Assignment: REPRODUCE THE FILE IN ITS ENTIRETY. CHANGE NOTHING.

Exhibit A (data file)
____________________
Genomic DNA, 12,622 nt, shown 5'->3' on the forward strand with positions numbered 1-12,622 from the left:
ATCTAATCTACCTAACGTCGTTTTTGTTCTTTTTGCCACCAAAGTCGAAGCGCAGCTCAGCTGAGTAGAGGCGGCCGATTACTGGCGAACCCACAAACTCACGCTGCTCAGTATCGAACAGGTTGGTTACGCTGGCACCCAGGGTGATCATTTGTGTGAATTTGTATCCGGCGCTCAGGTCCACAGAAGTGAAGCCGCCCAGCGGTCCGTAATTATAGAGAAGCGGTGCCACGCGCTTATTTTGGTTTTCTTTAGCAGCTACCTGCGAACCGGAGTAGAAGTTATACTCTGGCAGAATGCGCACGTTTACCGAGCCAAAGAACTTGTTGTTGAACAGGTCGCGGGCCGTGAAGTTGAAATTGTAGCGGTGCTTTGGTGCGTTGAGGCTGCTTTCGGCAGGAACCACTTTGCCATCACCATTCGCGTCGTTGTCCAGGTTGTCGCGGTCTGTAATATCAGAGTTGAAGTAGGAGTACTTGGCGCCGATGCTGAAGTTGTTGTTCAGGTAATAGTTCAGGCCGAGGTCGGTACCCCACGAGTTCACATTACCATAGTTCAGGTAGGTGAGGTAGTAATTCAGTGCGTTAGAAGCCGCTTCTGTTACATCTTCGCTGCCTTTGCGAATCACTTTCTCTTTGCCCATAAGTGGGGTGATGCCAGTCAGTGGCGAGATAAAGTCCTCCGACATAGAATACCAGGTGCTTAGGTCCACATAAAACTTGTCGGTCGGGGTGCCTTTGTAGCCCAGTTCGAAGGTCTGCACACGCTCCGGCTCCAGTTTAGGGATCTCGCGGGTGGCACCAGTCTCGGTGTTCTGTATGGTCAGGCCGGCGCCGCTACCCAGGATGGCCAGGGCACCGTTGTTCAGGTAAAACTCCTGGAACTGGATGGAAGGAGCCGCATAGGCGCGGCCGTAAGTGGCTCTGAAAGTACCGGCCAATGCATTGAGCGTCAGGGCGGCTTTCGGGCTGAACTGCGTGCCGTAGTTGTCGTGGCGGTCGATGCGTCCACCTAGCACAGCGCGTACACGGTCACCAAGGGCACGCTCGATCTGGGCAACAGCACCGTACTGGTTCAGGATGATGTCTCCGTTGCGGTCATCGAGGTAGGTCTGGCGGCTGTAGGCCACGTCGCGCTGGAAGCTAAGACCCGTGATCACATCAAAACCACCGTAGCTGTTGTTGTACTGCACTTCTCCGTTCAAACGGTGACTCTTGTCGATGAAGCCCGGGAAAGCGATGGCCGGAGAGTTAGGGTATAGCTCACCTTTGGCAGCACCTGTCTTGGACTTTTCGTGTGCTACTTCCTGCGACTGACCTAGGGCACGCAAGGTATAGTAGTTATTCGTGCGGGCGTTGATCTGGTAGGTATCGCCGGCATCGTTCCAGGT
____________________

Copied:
Genomic DNA, 12,622 nt, shown 5'->3' on the forward strand with positions numbered 1-12,622 from the left:
ATCTAATCTACCTAACGTCGTTTTTGTTCTTTTTGCCACCAAAGTCGAAGCGCAGCTCAGCTGAGTAGAGGCGGCCGATTACTGGCGAACCCACAAACTCACGCTGCTCAGTATCGAACAGGTTGGTTACGCTGGCACCCAGGGTGATCATTTGTGTGAATTTGTATCCGGCGCTCAGGTCCACAGAAGTGAAGCCGCCCAGCGGTCCGTAATTATAGAGAAGCGGTGCCACGCGCTTATTTTGGTTTTCTTTAGCAGCTACCTGCGAACCGGAGTAGAAGTTATACTCTGGCAGAATGCGCACGTTTACCGAGCCAAAGAACTTGTTGTTGAACAGGTCGCGGGCCGTGAAGTTGAAATTGTAGCGGTGCTTTGGTGCGTTGAGGCTGCTTTCGGCAGGAACCACTTTGCCATCACCATTCGCGTCGTTGTCCAGGTTGTCGCGGTCTGTAATATCAGAGTTGAAGTAGGAGTACTTGGCGCCGATGCTGAAGTTGTTGTTCAGGTAATAGTTCAGGCCGAGGTCGGTACCCCACGAGTTCACATTACCATAGTTCAGGTAGGTGAGGTAGTAATTCAGTGCGTTAGAAGCCGCTTCTGTTACATCTTCGCTGCCTTTGCGAATCACTTTCTCTTTGCCCATAAGTGGGGTGATGCCAGTCAGTGGCGAGATAAAGTCCTCCGACATAGAATACCAGGTGCTTAGGTCCACATAAAACTTGTCGGTCGGGGTGCCTTTGTAGCCCAGTTCGAAGGTCTGCACACGCTCCGGCTCCAGTTTAGGGATCTCGCGGGTGGCACCAGTCTCGGTGTTCTGTATGGTCAGGCCGGCGCCGCTACCCAGGATGGCCAGGGCACCGTTGTTCAGGTAAAACTCCTGGAACTGGATGGAAGGAGCCGCATAGGCGCGGCCGTAAGTGGCTCTGAAAGTACCGGCCAATGCATTGAGCGTCAGGGCGGCTTTCGGGCTGAACTGCGTGCCGTAGTTGTCGTGGCGGTCGATGCGTCCACCTAGCACAGCGCGTACACGGTCACCAAGGGCACGCTCGATCTGGGCAACAGCACCGTACTGGTTCAGGATGATGTCTCCGTTGCGGTCATCGAGGTAGGTCTGGCGGCTGTAGGCCACGTCGCGCTGGAAGCTAAGACCCGTGATCACATCAAAACCACCGTAGCTGTTGTTGTACTGCACTTCTCCGTTCAAACGGTGACTCTTGTCGATGAAGCCCGGGAAAGCGATGGCCGGAGAGTTAGGGTATAGCTCACCTTTGGCAGCACCTGTCTTGGACTTTTCGTGTGCTACTTCCTGCGACTGACCTAGGGCACGCAAGGTATAGTAGTTATTCGTGCGGGCGTTGATCTGGTAGGTATCGCCGGCATCGTTCCAGGT